Hird and Kirsner [K. Hird and K. Kirsner, Brain Lang., 80, 536-555 (2002)] reported that F0 is reset at higher values at the beginning of grammatically complete sentences during spontaneous speech. Hird and Kirsner reported that inspirations taken at the beginning of complete sentences "appeared" to be deep, but they did not make physiological meas...
Poster
Fitzsimons et al. [M. Fitzsimons, N. Sheahan, and H. Staunton, Brain Lang. 78, 94-108 (2001)] reported differences in the production of intonation between men and women during speech production. A relationship between the production and perception of segmental variables has been recognized [J. Perkell et al., Speech Commun. 22, 227-250 (1997)]; how...
Article
Hypernasality in velocardiofacial syndrome (VCFS) is more severe, persistent, and difficult to manage compared to other populations with cleft palate or velopharyngeal (VP) dysfunction. This pilot study investigated why children with VCFS have more severe hypernasality. Pressure-flow methodology indirectly measured VP orifice size and VP closure ti...
Article
Lexical factors (i.e., word frequency and phonological neighborhood density) influence speech perception and production. It is unknown if these factors are affected by Parkinson's disease (PD). Ten men with PD and ten healthy men read CVC words (varying orthogonally for word frequency and density) aloud while audio recorded. Acoustic analysis was p...
Article
To examine the effect of fundamental frequency (F0) on the intelligibility of speech with flattened F0 contours in noise. Participants listened to sentences produced by 2 female talkers in white noise. The listening conditions included the unmodified original sentences and sentences with resynthesized F0 that reflected the average low F0, the media...
Article
Our purpose was to measure the change in quality of life (QoL) following deep brain stimulation of the globus pallidus interna (GPi-DBS) in advanced Parkinson 's disease (PD), and identifies any associations with changes in motor features of the disease. Eleven patients (age range 54-69 years, 2 women) underwent GPi-DBS (4 unilateral, 7 bilateral)....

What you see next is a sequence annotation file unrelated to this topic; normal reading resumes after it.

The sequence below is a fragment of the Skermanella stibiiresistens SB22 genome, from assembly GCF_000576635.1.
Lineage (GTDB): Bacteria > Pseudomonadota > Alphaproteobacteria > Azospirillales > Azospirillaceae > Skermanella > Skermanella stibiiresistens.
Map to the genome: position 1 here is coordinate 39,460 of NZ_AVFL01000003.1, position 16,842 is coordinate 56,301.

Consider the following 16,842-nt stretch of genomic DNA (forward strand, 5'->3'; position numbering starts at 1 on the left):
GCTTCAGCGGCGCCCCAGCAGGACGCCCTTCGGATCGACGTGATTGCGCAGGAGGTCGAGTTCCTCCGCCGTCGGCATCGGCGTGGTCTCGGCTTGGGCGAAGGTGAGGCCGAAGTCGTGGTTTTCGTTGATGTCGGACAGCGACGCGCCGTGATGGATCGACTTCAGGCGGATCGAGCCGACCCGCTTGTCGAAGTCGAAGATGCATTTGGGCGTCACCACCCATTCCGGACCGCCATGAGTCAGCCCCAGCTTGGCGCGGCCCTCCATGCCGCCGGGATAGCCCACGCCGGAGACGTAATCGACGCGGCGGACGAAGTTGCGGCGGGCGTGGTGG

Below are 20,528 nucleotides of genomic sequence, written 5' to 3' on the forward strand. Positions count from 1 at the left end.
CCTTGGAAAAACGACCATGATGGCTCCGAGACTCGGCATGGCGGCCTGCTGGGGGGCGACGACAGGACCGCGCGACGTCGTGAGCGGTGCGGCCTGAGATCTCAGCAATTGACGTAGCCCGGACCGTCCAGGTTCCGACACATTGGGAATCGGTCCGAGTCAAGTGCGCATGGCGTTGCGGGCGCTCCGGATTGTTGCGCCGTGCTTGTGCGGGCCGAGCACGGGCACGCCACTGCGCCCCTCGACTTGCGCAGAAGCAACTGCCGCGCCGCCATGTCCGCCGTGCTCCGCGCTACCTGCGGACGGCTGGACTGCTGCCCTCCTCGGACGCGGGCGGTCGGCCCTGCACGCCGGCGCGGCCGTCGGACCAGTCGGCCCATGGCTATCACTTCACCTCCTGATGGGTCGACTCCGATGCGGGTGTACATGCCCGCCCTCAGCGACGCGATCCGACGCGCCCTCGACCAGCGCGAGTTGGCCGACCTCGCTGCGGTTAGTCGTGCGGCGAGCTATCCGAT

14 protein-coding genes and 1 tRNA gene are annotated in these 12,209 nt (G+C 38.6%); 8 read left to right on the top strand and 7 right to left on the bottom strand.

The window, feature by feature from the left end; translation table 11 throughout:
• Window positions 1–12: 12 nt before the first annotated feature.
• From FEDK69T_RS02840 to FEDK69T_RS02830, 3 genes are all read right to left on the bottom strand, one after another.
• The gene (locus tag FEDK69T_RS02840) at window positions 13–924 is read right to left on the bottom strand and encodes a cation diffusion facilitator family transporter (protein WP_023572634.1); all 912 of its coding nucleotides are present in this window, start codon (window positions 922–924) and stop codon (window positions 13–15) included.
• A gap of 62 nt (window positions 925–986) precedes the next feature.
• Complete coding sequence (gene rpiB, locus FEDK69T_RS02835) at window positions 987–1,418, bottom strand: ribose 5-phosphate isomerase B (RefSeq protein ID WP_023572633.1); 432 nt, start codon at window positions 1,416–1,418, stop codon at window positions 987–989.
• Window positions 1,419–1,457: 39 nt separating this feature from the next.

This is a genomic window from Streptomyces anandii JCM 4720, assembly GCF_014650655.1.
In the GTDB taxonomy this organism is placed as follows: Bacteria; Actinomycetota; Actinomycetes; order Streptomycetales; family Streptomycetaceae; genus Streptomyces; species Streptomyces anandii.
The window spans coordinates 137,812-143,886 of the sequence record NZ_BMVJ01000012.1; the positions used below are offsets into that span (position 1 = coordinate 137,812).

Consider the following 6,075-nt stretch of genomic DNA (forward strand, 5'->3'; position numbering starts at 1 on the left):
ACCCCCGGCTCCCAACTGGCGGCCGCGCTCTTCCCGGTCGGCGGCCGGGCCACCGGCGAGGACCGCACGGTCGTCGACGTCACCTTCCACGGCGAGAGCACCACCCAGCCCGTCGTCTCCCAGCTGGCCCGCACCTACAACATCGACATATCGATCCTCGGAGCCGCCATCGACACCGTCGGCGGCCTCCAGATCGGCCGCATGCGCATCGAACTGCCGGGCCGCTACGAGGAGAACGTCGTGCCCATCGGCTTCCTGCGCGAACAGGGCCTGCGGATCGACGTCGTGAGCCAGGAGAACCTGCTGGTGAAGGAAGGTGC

Article
Full-text available
Previous research has shown a difference in vowel acoustics between older and younger adults, possibly related to age-related changes in vocal tract morphology. Data suggest that vowel acoustics may vary as a function of neighborhood density and word frequency in older adults, possibly due to the mediating influence of lexical access. However, no s...
Article
This investigation was motivated by observations that when persons with dysarthria increase loudness their speech improves. Some studies have indicated that this improvement may be related to an increase of prosodic variation. Studies have reported an increase of fundamental frequency (F0) variation with increased loudness, but there has been no ex...
Article
Microelectrode recordings of human sensori-motor subthalamic neuronal activity during spoken sentence and syllable-repetition tasks provided an opportunity to evaluate the relationship between changes in neuronal activities and specific aspects of these vocal behaviors. Observed patterns of neuronal activity included a build up of activity in antic...
Article
Laures and Weismer [JSLHR, 42, 1148 (1999)] reported that speech with natural variation in fundamental frequency (F0) is more intelligible in noise than speech with a flattened F0 contour. Cognitive-linguistic based explanations have been offered to account for this drop in intelligibility for the flattened condition, but a lower-level mechanism re...
Article